KUALA LUMPUR: All e-hailing operators in Malaysia will soon be required to install a panic or SOS button on their apps, the Land Public Transport Commission (SPAD) said.
This comes after a string of incidents involving passengers using Uber, a popular e-hailing app here, with three reported cases over the past two weeks.
In the latest case, a Vietnamese woman claimed she was molested by an Uber driver on Tuesday. The next day, the woman's husband and nine people allegedly beat up the driver.
"We had a meeting with senior Malaysian Uber officials, and impressed upon them the gravity of the situation.
"For a start, Uber has to put in as soon as expeditiously possible the SOS button, which will be linked to law enforcement," said SPAD chief executive officer Mohd Azharuddin Mat Sah at his office here Thursday.
No firm timeline has been set, but it is understood that Uber already has a similar SOS button installed for its India operations.
"We have also written to Grab, and they too will be required to put this feature into their app.
"We understand this needs time, and coordination," said Mohd Azharuddin, who acknowledged that the commission has yet to hold talks with police on the matter.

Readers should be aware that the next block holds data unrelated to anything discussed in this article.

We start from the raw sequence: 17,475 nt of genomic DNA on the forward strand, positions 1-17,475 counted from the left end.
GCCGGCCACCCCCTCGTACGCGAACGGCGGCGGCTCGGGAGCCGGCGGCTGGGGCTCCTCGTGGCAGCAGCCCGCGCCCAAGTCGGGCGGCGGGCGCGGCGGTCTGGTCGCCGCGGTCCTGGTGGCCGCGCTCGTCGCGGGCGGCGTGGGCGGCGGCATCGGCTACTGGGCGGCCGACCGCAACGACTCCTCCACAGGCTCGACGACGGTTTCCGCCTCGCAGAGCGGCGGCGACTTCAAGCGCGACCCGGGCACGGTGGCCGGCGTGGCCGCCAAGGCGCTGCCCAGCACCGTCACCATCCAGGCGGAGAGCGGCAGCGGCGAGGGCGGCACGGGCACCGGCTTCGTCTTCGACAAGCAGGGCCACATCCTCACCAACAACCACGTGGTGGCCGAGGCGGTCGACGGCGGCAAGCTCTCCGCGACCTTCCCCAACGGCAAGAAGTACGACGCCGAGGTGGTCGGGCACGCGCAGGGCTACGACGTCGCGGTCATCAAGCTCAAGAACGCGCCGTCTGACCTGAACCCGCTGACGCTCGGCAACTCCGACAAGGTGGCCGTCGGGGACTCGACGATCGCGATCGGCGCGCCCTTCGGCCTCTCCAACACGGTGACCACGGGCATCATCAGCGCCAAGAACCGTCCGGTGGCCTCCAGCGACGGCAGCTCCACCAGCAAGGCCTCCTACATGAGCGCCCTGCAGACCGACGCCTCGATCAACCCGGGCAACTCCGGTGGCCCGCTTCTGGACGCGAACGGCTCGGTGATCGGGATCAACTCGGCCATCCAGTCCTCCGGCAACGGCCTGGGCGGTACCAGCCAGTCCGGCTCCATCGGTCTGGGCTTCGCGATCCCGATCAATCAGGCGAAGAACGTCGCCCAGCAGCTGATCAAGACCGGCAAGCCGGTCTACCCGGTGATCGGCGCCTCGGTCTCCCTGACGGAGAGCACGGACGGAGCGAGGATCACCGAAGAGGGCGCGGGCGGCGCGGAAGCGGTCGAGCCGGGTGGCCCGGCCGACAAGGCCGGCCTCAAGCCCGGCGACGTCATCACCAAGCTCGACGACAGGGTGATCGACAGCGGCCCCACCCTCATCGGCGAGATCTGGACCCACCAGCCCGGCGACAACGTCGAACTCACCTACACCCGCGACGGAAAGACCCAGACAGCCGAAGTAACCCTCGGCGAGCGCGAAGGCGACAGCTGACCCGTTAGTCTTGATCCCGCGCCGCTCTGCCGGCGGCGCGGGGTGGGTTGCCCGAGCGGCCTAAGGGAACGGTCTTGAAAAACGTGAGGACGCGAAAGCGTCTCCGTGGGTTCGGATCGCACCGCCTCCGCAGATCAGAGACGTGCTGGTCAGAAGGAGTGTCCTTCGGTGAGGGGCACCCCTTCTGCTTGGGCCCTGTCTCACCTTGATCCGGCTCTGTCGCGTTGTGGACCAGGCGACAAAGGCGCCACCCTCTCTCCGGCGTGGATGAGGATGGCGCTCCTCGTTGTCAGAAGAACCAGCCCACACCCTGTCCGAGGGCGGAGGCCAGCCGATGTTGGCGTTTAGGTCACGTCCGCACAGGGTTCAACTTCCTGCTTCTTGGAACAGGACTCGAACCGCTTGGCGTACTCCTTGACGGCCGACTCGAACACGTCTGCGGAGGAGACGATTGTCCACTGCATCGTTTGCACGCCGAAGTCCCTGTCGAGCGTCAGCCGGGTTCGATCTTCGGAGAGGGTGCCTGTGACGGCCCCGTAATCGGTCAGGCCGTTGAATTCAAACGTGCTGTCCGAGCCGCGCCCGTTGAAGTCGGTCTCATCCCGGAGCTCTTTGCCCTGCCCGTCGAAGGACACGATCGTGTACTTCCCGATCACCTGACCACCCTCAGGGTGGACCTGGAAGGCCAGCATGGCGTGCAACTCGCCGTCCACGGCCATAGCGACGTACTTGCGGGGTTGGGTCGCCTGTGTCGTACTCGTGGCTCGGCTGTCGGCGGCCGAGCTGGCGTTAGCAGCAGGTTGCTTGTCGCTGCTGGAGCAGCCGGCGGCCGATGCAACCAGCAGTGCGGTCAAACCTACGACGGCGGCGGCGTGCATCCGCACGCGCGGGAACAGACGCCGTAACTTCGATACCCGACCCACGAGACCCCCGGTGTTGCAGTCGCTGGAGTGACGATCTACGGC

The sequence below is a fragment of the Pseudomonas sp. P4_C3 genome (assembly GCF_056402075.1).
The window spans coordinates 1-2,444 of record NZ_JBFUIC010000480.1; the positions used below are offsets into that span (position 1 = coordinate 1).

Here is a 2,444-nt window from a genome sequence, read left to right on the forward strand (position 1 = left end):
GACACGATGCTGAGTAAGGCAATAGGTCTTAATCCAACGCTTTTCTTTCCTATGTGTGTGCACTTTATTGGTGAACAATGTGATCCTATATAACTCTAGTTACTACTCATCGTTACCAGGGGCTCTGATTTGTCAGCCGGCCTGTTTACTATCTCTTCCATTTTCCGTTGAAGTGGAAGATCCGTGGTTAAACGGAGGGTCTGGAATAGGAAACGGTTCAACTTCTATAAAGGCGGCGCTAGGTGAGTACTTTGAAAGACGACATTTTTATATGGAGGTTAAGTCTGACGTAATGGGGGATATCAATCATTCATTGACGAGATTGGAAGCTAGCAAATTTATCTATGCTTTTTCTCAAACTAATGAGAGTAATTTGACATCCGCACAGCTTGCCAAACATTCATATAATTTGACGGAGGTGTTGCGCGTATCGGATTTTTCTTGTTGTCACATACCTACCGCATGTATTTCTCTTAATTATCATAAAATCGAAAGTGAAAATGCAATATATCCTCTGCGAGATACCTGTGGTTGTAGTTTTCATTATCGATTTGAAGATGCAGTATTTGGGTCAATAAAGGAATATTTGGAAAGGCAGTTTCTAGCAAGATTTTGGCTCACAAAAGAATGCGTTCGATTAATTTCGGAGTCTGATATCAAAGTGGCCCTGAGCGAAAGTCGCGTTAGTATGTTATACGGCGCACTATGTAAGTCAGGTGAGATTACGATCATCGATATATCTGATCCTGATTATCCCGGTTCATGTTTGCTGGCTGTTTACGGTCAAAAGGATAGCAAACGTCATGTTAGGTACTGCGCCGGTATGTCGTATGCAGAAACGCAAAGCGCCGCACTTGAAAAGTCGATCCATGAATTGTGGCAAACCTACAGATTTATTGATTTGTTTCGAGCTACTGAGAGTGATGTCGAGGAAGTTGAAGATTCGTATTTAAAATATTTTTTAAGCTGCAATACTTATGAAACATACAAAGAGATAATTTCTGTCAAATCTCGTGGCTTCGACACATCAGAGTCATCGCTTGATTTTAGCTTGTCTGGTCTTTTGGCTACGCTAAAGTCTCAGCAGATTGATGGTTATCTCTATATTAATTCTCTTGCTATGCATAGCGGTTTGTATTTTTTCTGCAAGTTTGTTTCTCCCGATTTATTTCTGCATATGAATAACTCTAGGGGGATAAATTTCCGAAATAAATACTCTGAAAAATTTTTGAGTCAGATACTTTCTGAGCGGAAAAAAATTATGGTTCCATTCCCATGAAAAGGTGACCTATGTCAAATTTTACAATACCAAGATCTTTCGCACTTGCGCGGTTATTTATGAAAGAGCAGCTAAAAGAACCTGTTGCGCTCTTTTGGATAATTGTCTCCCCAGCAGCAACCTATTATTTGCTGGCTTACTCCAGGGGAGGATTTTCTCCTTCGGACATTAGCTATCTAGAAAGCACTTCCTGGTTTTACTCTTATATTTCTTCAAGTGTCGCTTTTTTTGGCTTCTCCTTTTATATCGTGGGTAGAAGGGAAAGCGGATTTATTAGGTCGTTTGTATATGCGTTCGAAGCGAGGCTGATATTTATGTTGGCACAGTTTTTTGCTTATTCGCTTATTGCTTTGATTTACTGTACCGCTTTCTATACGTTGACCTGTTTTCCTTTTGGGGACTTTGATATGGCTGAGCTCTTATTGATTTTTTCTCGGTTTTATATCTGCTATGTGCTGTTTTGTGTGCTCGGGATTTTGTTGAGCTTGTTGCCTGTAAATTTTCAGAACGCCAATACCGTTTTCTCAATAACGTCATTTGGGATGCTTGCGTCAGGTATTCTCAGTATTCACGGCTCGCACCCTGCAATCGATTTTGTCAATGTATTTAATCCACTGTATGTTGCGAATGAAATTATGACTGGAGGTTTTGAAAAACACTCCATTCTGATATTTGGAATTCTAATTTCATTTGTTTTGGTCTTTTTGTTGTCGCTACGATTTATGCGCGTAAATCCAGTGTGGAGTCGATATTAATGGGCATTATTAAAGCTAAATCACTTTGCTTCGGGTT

Another significant development is requiring all e-hailing operators to provide their drivers' data to SPAD this month, even as the Government is moving to regulate e-hailing operators by amending the Land Public Transport Act 2010 in Parliament in July.
"They are required to submit such data to us beginning June 16, ahead of the new regulatory requirements expected when the Act is amended," said Mohd Azharuddin.
Currently, e-hailing operators use their own way of screening drivers, but SPAD will use the drivers' database to do its own screening by checking with various law enforcement agencies.
"We are being proactive here. We will also be speaking with Grab over this new requirement," said Mohd Azharuddin, adding that a slew of measures are in place to regulate e-hailing when the Act is passed.
These include the power to impound cars used for any unsavoury activities, as well as the ability to bar an offender from driving for any e-hailing company.
Aspiring e-hailing drivers will also have to undergo psychometric testing in order to determine their "personal operating styles" as a means of assessing a candidate's suitability for the service industry.
In addition to this, e-hailing companies will also face financial penalties for failing to meet performance standards, as well as serious lapses in service standards, especially safety.
Earlier on Thursday, Uber said in a statement that the company is aware of the recent incidents involving Uber and is "deeply concerned" as it takes the safety of riders and drivers seriously.
"We want to assure you that we are investigating and addressing each of these incidents and are actively engaging with PDRM and SPAD to assist them in their investigations," Uber Malaysia general manager Leon Foong said.
Foong said he welcomed feedback and the cooperation of the community and various organisations, to further Uber's common purpose of providing safe and reliable transport in Malaysia.